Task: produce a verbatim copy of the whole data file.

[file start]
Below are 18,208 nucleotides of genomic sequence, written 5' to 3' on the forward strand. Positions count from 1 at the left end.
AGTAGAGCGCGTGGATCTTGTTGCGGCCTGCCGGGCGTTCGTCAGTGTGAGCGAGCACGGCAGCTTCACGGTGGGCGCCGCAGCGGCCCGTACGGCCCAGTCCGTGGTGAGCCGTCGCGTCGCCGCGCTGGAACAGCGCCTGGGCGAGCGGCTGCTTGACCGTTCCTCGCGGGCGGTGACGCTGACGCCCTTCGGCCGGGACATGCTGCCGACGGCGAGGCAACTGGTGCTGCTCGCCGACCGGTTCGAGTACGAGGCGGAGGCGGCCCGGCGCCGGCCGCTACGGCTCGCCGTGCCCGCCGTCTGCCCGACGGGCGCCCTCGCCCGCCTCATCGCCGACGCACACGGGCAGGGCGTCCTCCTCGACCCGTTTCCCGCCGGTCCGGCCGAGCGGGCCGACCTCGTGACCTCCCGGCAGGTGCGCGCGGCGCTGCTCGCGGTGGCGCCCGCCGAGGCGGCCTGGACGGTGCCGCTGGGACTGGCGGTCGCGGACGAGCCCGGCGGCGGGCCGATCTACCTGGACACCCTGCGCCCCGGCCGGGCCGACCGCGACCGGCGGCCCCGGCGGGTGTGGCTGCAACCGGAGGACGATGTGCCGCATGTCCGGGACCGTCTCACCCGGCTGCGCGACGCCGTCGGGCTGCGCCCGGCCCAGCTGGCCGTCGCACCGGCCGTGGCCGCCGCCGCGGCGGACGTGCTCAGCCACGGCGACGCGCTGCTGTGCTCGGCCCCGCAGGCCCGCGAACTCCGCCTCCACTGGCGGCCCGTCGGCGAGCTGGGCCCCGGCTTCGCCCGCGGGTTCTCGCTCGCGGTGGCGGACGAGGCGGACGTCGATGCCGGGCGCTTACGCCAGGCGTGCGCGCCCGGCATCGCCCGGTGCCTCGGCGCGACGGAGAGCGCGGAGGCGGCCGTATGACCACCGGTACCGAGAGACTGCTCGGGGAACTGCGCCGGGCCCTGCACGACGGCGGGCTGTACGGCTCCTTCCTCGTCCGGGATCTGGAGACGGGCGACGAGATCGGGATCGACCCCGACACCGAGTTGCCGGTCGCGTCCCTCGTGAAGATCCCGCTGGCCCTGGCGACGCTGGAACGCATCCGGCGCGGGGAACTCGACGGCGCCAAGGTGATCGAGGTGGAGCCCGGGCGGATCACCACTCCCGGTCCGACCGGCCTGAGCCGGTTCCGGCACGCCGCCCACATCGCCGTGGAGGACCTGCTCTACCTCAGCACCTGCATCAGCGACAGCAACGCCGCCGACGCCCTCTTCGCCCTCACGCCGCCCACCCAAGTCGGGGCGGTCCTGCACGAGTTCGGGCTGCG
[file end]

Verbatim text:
Below are 18,208 nucleotides of genomic sequence, written 5' to 3' on the forward strand. Positions count from 1 at the left end.
AGTAGAGCGCGTGGATCTTGTTGCGGCCTGCCGGGCGTTCGTCAGTGTGAGCGAGCACGGCAGCTTCACGGTGGGCGCCGCAGCGGCCCGTACGGCCCAGTCCGTGGTGAGCCGTCGCGTCGCCGCGCTGGAACAGCGCCTGGGCGAGCGGCTGCTTGACCGTTCCTCGCGGGCGGTGACGCTGACGCCCTTCGGCCGGGACATGCTGCCGACGGCGAGGCAACTGGTGCTGCTCGCCGACCGGTTCGAGTACGAGGCGGAGGCGGCCCGGCGCCGGCCGCTACGGCTCGCCGTGCCCGCCGTCTGCCCGACGGGCGCCCTCGCCCGCCTCATCGCCGACGCACACGGGCAGGGCGTCCTCCTCGACCCGTTTCCCGCCGGTCCGGCCGAGCGGGCCGACCTCGTGACCTCCCGGCAGGTGCGCGCGGCGCTGCTCGCGGTGGCGCCCGCCGAGGCGGCCTGGACGGTGCCGCTGGGACTGGCGGTCGCGGACGAGCCCGGCGGCGGGCCGATCTACCTGGACACCCTGCGCCCCGGCCGGGCCGACCGCGACCGGCGGCCCCGGCGGGTGTGGCTGCAACCGGAGGACGATGTGCCGCATGTCCGGGACCGTCTCACCCGGCTGCGCGACGCCGTCGGGCTGCGCCCGGCCCAGCTGGCCGTCGCACCGGCCGTGGCCGCCGCCGCGGCGGACGTGCTCAGCCACGGCGACGCGCTGCTGTGCTCGGCCCCGCAGGCCCGCGAACTCCGCCTCCACTGGCGGCCCGTCGGCGAGCTGGGCCCCGGCTTCGCCCGCGGGTTCTCGCTCGCGGTGGCGGACGAGGCGGACGTCGATGCCGGGCGCTTACGCCAGGCGTGCGCGCCCGGCATCGCCCGGTGCCTCGGCGCGACGGAGAGCGCGGAGGCGGCCGTATGACCACCGGTACCGAGAGACTGCTCGGGGAACTGCGCCGGGCCCTGCACGACGGCGGGCTGTACGGCTCCTTCCTCGTCCGGGATCTGGAGACGGGCGACGAGATCGGGATCGACCCCGACACCGAGTTGCCGGTCGCGTCCCTCGTGAAGATCCCGCTGGCCCTGGCGACGCTGGAACGCATCCGGCGCGGGGAACTCGACGGCGCCAAGGTGATCGAGGTGGAGCCCGGGCGGATCACCACTCCCGGTCCGACCGGCCTGAGCCGGTTCCGGCACGCCGCCCACATCGCCGTGGAGGACCTGCTCTACCTCAGCACCTGCATCAGCGACAGCAACGCCGCCGACGCCCTCTTCGCCCTCACGCCGCCCACCCAAGTCGGGGCGGTCCTGCACGAGTTCGGGCTGCG